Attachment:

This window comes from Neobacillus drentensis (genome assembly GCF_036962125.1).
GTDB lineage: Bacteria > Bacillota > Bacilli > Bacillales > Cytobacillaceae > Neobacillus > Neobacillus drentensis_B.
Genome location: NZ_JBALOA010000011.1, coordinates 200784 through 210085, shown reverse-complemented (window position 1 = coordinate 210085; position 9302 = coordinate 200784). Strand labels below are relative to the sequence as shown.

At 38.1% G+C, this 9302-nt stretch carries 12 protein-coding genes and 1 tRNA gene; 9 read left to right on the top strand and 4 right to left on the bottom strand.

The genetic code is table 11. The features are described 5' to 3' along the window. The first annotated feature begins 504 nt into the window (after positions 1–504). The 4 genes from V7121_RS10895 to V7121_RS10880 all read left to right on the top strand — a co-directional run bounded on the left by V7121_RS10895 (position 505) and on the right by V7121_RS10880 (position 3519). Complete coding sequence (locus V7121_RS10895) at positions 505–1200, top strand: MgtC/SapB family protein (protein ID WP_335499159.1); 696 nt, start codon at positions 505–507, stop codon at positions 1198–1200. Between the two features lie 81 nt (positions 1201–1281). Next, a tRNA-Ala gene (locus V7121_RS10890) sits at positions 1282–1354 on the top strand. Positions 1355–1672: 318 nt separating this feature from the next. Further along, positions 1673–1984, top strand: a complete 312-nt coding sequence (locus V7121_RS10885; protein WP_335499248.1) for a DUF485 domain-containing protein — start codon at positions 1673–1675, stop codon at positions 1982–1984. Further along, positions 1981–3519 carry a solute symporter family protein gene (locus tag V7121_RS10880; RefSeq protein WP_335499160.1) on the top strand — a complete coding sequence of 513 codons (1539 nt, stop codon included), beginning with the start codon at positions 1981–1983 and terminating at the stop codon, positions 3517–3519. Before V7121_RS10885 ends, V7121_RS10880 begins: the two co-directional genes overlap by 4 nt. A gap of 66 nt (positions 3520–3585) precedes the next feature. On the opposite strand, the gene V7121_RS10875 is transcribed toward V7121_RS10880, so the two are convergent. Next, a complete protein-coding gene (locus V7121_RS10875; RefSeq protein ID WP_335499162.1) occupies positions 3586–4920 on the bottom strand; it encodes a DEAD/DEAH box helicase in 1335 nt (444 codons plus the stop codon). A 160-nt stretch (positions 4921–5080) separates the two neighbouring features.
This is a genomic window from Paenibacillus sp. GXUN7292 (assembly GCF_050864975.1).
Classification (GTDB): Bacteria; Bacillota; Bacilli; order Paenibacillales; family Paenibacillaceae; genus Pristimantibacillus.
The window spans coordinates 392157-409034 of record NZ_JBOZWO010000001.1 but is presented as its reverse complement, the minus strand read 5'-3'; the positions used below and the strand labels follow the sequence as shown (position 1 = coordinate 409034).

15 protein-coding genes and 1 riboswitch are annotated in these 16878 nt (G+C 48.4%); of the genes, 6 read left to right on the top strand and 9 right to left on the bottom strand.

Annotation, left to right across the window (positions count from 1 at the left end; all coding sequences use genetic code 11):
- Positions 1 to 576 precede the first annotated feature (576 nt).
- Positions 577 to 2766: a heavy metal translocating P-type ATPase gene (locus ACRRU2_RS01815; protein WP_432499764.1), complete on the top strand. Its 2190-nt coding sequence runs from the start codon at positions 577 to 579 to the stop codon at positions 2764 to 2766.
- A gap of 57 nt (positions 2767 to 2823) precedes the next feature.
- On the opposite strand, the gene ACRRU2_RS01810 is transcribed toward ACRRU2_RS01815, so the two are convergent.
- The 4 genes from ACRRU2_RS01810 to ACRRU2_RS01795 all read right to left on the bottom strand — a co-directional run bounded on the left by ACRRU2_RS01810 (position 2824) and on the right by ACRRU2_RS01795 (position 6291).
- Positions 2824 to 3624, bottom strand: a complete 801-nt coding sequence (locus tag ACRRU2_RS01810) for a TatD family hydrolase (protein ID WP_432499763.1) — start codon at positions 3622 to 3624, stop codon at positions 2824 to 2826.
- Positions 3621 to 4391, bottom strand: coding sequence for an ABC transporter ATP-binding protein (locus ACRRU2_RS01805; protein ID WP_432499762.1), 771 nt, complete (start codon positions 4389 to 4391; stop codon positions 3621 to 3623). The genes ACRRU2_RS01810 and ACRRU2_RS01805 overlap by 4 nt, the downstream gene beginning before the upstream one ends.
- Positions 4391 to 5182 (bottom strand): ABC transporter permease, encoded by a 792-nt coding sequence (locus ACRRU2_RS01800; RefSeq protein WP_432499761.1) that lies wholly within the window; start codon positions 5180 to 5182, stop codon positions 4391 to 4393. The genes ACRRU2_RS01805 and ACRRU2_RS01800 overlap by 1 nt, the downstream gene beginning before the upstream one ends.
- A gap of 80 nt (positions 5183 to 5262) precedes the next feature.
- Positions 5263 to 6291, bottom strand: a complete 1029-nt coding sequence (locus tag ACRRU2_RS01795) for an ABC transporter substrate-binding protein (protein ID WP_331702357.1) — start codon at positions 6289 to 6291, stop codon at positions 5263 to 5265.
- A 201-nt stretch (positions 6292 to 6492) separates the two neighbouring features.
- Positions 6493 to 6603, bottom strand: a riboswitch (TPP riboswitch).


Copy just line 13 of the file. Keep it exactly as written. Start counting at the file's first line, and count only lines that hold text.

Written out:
- A gap of 57 nt (positions 2767 to 2823) precedes the next feature.